What’s the best aspect of your writing life? Touching readers emotionally with something I created is an amazing feeling. If just one reader gets something positive out of words I have written, magic has been realised.

—the worst? My hands regularly ache. I use the laptop all day long for work and continue into the wee hours typing at fast speed. It’s bliss rubbing hand cream into them to try and ease the joints.

What would you do differently if you were starting out now as a writer? Join a writers’ group immediately. I found mine at Katharine Susannah Pritchard Writers’ Centre (KSP) in Perth only a year ago and it changed my world. Hanging out with like-minded writers is the best for learning all kinds of new tricks of the trade.

What do you wish you’d been told before you set out to become an author? Your time will come, but only when you are ready. Every rejection in between is a stepping stone to learn and refine your skills.

What’s the best advice you were ever given? Don’t ever submit your work without editing it end-to-end at least six times. I never break this rule now, even for a tiny Haiku poem, and my submission success rate has shot through the roof as a result.

How important is social media to you as an author? Social media is a huge part of my writing world. I use four platforms; Facebook, Twitter, LinkedIn, and Instagram, for varied content and to reach different audiences. I met many fellow authors, publishers, and other industry contacts through social networking and the time I spend online pays off ten-fold. Graffiti Lane shot to #1 on Amazon Hot New Releases and #2 Poetry Bestsellers on pre-sales alone, simply from reaching out to contacts online about my book launch. I’m also fairly disciplined about how long I spend reviewing content of friends and posting rather than just idly browsing random content.

There is a downside though. My social media platform has evolved into almost 100,000 connections and I dread just one person slamming me – I need to develop a much thicker skin so anything like this doesn’t bother me.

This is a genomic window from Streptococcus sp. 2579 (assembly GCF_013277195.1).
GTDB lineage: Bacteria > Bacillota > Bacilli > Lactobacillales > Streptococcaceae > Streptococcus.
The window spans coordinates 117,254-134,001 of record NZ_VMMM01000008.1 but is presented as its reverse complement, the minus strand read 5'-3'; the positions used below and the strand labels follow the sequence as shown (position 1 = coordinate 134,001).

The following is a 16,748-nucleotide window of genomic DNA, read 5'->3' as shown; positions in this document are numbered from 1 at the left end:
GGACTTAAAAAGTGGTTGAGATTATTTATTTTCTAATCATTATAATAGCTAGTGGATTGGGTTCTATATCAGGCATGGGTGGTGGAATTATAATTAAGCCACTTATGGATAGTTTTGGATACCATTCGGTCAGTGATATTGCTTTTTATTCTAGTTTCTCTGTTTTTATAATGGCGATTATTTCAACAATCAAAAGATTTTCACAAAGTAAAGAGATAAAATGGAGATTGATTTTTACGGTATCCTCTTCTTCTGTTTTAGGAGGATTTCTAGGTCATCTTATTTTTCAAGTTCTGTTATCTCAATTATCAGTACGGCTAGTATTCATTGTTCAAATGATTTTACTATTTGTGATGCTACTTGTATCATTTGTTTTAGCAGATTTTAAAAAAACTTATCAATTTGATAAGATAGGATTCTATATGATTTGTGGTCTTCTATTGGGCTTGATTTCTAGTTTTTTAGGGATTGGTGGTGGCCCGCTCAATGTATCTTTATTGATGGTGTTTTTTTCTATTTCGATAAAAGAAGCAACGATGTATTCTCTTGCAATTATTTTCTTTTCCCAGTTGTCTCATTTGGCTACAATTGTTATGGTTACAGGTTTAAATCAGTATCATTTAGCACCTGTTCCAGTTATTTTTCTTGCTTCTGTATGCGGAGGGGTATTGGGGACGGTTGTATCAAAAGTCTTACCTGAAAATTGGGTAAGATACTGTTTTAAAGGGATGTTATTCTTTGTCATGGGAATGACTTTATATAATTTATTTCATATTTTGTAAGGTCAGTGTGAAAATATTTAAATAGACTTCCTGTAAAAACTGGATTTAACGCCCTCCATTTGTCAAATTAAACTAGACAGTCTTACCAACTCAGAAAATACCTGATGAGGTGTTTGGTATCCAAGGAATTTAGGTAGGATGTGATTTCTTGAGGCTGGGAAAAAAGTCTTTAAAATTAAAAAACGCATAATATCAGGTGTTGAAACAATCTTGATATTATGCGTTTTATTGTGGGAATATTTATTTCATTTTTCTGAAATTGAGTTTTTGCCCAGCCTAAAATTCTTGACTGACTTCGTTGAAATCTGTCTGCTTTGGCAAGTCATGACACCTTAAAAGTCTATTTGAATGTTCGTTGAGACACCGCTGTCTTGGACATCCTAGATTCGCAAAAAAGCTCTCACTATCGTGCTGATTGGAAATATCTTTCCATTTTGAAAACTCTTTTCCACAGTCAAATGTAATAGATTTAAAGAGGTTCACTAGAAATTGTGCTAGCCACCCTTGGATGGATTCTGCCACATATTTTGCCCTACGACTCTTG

Do you experience ‘writer’s block’ and if so, how do you overcome it? Not really. If I sit down to write, I write. It’s often not what I intended to write during the session, but something always pops out. It’s common for me to sit down to work on a novel and churn out a couple of poems or a short story instead. I cut myself a break. As long as I’m getting words out of my head and down on a page, I figure it’s okay. The pressure is not so intense on myself as a result.

How do you deal with rejection? I used to get hung up on it, reading the piece again, unpicking the rejection note, then wallowing in self-doubt. Now I keep a spreadsheet of all submissions, track long lists, short lists, successes and failures. The percentage of accepted pieces has been rising month on month so this trend line fights off any negative thinking. When it’s a particularly disappointing rejection (I recently had my novel at final stages with the director of a major publishing house and it fell over), I give myself 24 hours’ reprieve before getting back on the horse and galloping to work again.

In three words, how would you describe your writing? Gritty, urban, confronting.

If you had the chance to spend an hour with any writer of your choice, living or dead, who would it be and what would you most like them to tell you about living a writing life? Wow. This is the toughest question. There are so many authors I idolise, but one in particular made an impact on my life way back. Years ago, I sat next to Dame Stella Rimington, author and former director of MI5, at dinner. At the time I was struggling with working full time and raising two young children, and was planning a move from Scotland to South Africa. She spoke of how she managed to juggle her career and family life, even talking about an incident where she was trying to get an informer out of Britain while her daughter was sick in hospital. It put my whole world into perspective. I have a signed copy of her book, Open Secrets, with the coolest Bond quote inside. In that one dinner, I learned that a strong woman can succeed through hard work and determination, and mums can have amazing careers too. I would love another hour with her.